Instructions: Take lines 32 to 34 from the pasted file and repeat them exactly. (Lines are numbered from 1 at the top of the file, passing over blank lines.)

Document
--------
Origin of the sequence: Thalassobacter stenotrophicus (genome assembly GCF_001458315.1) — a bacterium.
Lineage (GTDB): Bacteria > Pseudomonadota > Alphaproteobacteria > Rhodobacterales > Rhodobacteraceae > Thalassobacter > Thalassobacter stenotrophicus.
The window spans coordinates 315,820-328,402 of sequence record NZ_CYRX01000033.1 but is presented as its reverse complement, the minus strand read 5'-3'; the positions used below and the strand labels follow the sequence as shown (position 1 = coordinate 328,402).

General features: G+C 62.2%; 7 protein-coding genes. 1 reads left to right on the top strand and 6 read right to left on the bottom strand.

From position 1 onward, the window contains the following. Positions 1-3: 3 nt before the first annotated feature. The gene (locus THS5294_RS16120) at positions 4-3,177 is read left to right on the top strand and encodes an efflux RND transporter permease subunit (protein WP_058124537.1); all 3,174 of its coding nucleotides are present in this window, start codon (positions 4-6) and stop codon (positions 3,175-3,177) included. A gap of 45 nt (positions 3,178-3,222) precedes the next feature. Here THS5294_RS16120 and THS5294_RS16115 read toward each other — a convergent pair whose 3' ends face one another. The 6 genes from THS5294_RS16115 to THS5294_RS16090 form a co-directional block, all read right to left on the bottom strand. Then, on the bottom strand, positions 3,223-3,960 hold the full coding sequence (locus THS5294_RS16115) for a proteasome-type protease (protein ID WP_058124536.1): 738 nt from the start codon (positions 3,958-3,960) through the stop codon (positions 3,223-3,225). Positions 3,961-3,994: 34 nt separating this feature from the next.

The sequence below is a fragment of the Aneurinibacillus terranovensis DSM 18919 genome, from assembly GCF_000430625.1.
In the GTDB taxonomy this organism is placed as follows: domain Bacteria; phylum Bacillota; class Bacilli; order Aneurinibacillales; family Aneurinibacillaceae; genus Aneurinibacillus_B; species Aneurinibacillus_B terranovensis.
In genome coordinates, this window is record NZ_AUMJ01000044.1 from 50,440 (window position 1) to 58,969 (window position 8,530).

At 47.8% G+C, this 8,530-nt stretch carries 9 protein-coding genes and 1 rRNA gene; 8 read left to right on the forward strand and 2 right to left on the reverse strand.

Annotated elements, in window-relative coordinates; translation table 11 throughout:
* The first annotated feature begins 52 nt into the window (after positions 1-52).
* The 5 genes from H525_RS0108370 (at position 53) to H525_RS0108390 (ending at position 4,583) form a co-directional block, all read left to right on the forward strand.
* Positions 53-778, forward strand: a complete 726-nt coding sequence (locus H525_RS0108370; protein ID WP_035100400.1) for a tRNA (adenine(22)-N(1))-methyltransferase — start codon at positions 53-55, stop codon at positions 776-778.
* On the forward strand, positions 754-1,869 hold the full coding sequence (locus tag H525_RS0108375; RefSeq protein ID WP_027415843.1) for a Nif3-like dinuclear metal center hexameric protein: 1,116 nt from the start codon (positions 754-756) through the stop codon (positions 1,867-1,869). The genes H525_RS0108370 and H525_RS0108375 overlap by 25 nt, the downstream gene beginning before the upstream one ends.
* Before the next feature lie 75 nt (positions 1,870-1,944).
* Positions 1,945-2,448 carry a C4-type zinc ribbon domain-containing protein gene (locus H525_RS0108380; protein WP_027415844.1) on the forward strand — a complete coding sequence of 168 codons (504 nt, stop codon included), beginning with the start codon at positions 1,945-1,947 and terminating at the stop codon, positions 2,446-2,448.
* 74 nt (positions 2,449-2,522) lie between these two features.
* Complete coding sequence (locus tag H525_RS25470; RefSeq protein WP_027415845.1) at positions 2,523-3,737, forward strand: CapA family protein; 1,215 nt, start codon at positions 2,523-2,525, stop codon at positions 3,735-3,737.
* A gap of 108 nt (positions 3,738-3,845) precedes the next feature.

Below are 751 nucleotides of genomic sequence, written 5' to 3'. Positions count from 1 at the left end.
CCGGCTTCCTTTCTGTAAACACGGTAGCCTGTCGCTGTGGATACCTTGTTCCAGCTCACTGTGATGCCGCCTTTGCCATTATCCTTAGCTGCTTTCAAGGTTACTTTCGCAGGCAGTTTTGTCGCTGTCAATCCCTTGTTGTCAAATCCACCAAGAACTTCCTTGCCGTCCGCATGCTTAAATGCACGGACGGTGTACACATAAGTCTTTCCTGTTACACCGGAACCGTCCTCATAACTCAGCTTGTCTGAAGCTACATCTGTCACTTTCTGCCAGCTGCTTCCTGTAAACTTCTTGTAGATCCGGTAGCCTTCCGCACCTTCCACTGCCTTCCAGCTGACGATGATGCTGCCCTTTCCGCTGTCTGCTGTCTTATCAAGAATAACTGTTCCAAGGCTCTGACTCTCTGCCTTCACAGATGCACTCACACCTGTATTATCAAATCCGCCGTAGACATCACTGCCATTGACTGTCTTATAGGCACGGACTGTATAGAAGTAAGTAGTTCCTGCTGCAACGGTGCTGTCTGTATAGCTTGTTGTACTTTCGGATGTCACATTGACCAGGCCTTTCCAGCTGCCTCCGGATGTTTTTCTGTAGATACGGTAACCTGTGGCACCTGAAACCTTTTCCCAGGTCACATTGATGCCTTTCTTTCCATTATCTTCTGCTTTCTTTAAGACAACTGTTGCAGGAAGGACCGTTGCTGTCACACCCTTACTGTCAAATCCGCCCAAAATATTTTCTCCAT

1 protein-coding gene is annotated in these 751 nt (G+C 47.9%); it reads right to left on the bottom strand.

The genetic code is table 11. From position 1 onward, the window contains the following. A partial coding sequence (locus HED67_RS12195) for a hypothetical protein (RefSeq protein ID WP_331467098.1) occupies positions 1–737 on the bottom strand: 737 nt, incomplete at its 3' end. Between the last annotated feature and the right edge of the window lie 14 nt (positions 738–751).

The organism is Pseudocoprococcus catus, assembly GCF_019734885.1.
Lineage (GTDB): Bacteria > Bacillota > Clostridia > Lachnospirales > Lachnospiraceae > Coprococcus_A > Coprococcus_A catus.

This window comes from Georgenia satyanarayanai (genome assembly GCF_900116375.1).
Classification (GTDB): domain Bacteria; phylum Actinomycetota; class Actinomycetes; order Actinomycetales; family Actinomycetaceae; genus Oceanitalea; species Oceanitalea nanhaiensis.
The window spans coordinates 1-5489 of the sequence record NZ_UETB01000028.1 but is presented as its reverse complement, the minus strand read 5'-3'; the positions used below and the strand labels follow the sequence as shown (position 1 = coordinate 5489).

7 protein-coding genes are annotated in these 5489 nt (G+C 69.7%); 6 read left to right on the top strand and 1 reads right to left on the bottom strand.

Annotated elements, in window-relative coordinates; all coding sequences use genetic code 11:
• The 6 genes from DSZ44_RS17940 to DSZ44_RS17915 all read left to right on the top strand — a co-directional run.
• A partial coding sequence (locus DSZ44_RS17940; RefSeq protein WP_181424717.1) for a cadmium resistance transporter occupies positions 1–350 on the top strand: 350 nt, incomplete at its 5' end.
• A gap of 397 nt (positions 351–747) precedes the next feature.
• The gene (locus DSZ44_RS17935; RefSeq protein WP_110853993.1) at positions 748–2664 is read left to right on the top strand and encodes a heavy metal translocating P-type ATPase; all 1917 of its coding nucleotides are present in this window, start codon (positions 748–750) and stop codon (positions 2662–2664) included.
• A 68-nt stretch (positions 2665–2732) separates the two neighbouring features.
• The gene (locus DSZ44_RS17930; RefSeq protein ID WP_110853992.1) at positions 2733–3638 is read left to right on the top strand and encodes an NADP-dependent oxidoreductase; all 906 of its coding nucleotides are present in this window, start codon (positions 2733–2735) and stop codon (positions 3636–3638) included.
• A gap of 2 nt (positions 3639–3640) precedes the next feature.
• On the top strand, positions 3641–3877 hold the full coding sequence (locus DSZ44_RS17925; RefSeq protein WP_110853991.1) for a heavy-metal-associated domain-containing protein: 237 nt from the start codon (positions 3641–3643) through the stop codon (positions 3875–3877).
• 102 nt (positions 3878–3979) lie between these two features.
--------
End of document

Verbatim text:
• A partial coding sequence (locus DSZ44_RS17940; RefSeq protein WP_181424717.1) for a cadmium resistance transporter occupies positions 1–350 on the top strand: 350 nt, incomplete at its 5' end.
• A gap of 397 nt (positions 351–747) precedes the next feature.
• The gene (locus DSZ44_RS17935; RefSeq protein WP_110853993.1) at positions 748–2664 is read left to right on the top strand and encodes a heavy metal translocating P-type ATPase; all 1917 of its coding nucleotides are present in this window, start codon (positions 748–750) and stop codon (positions 2662–2664) included.